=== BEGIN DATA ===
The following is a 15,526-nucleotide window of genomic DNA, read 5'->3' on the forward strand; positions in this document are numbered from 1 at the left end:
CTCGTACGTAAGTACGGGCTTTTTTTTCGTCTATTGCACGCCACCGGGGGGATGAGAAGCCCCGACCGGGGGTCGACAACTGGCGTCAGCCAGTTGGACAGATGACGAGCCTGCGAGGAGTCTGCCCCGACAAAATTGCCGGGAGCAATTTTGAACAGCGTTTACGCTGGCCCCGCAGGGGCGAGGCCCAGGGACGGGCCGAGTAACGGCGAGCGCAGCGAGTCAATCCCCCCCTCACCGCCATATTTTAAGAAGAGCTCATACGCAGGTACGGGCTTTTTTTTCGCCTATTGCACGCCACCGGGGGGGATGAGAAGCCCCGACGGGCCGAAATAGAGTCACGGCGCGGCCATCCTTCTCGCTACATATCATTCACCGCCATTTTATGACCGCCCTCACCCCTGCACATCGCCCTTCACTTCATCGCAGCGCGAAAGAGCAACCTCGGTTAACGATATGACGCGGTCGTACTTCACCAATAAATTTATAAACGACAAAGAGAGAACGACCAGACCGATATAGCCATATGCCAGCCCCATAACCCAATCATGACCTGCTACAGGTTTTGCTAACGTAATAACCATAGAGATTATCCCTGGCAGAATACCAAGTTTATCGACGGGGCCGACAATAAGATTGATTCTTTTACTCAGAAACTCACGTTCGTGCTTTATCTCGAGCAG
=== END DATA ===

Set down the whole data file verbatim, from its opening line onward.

The following is a 15,526-nucleotide window of genomic DNA, read 5'->3' on the forward strand; positions in this document are numbered from 1 at the left end:
CTCGTACGTAAGTACGGGCTTTTTTTTCGTCTATTGCACGCCACCGGGGGGATGAGAAGCCCCGACCGGGGGTCGACAACTGGCGTCAGCCAGTTGGACAGATGACGAGCCTGCGAGGAGTCTGCCCCGACAAAATTGCCGGGAGCAATTTTGAACAGCGTTTACGCTGGCCCCGCAGGGGCGAGGCCCAGGGACGGGCCGAGTAACGGCGAGCGCAGCGAGTCAATCCCCCCCTCACCGCCATATTTTAAGAAGAGCTCATACGCAGGTACGGGCTTTTTTTTCGCCTATTGCACGCCACCGGGGGGGATGAGAAGCCCCGACGGGCCGAAATAGAGTCACGGCGCGGCCATCCTTCTCGCTACATATCATTCACCGCCATTTTATGACCGCCCTCACCCCTGCACATCGCCCTTCACTTCATCGCAGCGCGAAAGAGCAACCTCGGTTAACGATATGACGCGGTCGTACTTCACCAATAAATTTATAAACGACAAAGAGAGAACGACCAGACCGATATAGCCATATGCCAGCCCCATAACCCAATCATGACCTGCTACAGGTTTTGCTAACGTAATAACCATAGAGATTATCCCTGGCAGAATACCAAGTTTATCGACGGGGCCGACAATAAGATTGATTCTTTTACTCAGAAACTCACGTTCGTGCTTTATCTCGAGCAG